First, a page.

Relay for Life members all have personal connection to disease
When Connie Spears and friend Kati Sackett decided to enter a team in the Hamilton Relay for Life three years ago, their choice of a name reflecting their personal loss turned out to be serendipitous.
Team AJA takes its name from the initials of the first names of Spears’ father Allan and younger sister Amy, and Sackett’s mom Judy, all victims of cancer. As a Google search found, “aja” also means “fight” in Korean.
“It’s something that they call out in fighting matches,” Spears says. “We were psyched: ‘That’s perfect! Fight!’ That’s exactly what we’re doing because that’s all we can do right now, is fight.”
Spears, whose mom Marianne is also on the team, lost her dad to neuroendocrine cancer six years ago this August. Just a year and a half later, breast cancer took Amy.
She blames stress, rather than genetics, for both deaths.
“It was incredibly difficult, especially so close together. You’re not even over one when the next one hits you,” Spears says.
“Even after we lost my dad, we were dealing with my sister being sick and so there was no proper time for grieving, I don’t think, for a long time.”
Team AJA is among 115 teams registered for the annual relay being held at Dofasco Park in upper Stoney Creek on June 6 and 7.
Fellow member Justin D’Olimpio saw both of his grandparents die from cancer exactly a year apart when he was in his mid-teens.
“That was a tough one because they were kind of like second parents to me,” he said. “I spent a lot of time (with them), after school, weekends.”
Team AJA is hosting its second annual Whole Health Wellness Fair to raise money for the fight against cancer this Sunday from 10 a.m. to 5 p.m. at BodynSol, 382 West 5th Street (corner ofSouth Bend Road West).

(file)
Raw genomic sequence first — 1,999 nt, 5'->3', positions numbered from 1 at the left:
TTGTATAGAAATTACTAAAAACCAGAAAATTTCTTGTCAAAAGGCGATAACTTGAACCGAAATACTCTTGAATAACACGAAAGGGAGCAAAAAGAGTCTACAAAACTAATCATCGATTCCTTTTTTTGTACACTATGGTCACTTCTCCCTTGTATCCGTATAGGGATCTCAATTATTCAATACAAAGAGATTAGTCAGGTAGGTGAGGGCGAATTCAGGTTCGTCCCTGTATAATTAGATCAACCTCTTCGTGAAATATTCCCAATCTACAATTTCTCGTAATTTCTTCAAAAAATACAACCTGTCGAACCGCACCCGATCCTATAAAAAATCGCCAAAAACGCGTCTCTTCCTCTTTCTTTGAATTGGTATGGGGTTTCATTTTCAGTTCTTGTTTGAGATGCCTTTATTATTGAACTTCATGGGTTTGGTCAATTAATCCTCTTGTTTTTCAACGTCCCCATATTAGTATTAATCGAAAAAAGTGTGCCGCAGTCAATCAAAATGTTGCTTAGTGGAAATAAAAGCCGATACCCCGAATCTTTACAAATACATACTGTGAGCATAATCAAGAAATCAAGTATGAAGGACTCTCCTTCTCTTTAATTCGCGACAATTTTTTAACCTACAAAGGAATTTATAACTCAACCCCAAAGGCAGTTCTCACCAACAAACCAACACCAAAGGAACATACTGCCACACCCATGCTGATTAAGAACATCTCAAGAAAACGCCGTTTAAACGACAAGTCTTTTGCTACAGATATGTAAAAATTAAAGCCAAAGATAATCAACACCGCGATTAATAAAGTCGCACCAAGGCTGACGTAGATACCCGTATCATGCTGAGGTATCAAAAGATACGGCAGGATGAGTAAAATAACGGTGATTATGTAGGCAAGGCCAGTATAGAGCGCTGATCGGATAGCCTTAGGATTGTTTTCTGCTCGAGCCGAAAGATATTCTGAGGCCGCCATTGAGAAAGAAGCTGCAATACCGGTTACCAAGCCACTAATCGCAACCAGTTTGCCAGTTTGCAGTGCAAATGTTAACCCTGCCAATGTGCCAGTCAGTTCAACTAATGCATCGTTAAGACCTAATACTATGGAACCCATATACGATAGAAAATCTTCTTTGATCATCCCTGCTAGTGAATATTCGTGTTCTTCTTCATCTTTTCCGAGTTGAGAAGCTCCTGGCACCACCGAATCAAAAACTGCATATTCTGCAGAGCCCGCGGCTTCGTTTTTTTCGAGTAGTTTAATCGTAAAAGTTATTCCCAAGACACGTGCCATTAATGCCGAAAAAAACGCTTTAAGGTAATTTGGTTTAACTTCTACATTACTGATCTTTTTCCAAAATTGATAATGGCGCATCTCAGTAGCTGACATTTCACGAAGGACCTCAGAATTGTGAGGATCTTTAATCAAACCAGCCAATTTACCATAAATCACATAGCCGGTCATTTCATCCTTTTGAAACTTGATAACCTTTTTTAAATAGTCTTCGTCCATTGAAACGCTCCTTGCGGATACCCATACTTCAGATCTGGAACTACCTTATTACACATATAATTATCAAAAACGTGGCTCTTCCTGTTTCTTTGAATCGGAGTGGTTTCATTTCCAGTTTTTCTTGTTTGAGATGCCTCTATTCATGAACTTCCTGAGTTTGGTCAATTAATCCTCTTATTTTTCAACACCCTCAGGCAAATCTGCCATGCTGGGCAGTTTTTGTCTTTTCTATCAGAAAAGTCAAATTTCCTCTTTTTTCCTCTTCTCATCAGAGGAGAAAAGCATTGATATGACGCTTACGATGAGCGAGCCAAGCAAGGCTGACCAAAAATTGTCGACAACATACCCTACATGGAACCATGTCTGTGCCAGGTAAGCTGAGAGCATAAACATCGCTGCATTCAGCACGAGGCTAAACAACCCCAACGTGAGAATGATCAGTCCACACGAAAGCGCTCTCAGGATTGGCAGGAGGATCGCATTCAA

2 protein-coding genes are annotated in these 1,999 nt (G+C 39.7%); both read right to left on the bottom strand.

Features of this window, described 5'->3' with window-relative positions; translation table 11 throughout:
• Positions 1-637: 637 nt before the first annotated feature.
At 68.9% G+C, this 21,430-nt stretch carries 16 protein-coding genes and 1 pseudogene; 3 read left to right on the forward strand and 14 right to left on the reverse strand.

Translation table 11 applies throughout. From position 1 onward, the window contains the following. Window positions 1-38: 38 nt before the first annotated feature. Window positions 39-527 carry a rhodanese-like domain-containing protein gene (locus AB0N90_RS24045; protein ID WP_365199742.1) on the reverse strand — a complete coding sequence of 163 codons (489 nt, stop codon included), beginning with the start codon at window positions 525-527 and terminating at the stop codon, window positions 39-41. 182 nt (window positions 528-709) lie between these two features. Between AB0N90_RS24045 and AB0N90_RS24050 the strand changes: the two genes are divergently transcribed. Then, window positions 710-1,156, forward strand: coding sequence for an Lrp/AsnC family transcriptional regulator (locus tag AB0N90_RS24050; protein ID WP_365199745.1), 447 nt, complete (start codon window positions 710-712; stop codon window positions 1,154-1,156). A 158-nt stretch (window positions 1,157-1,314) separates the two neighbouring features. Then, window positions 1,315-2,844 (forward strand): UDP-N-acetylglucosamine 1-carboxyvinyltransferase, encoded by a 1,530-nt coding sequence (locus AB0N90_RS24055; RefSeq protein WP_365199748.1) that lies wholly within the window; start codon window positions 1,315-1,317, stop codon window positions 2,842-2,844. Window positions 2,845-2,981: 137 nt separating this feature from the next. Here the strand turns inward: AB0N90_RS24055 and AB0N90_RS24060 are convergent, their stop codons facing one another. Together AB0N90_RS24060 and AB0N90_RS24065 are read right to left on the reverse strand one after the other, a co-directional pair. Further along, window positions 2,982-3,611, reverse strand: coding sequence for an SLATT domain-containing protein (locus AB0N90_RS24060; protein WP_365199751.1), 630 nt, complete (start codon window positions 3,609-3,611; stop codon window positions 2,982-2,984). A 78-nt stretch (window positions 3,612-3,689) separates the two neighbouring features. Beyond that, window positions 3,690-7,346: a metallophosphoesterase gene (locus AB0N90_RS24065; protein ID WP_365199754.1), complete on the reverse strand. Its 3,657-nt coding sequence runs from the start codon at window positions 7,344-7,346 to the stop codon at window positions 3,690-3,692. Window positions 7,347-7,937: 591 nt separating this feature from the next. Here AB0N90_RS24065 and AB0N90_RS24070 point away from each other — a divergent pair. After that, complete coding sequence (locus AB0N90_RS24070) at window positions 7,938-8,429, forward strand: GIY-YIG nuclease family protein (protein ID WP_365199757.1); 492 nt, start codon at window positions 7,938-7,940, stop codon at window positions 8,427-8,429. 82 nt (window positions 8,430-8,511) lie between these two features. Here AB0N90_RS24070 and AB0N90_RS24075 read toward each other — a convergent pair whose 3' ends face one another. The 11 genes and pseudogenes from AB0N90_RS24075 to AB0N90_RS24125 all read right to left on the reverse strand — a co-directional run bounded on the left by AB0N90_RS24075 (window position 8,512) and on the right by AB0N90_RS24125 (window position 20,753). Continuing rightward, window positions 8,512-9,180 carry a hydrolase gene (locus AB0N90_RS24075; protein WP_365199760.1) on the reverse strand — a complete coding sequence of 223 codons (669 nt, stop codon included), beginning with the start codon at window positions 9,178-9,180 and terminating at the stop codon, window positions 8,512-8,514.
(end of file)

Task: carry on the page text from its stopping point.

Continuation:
The fair will be preceded by a garage sale at 8 a.m. and feature raffles, 50/50 draws, face painting, massage therapy, Reiki, yoga and other alternative therapies.
The event hits home for BodynSol owners Rob and Kathy King. They have friends who have cancer, and Rob not only lost his dad to the disease but also beat kidney cancer two years ago.
The Kings and Spears all see prevention as the best strategy against cancer, one that includes exercise, eating well, relieving stress and a healthy lifestyle.
“There’s over 200 different kinds of cancer, so there’s no one cure. It’s almost like an insurmountable task, so if we can teach people how to prevent cancer, prevention is an ounce of cure,” says Spears, who believes stress played a key role in cancers that killed her sister and an aunt.
“They were stressed out because of their lives. If they had different tools in their toolbox, they might have been better prepared to deal with the cancer.”
As for the relay itself, Spears says there are two points that inevitably draw tears – the survivor’s lap and the luminaries that honour those who didn’t make it.
But her team also tries to have fun. D’Olimpio entered a 4 a.m. beauty contest last year dressed as a woman.
“A big part of the relay is about hope,” Spears says. “It’s not just about the loss and devastation that comes with cancer; it’s about hope for the future and hope for the cure.”
For more on the team’s fundraiser, visit http://convio.cancer.ca/goto/TeamAJA.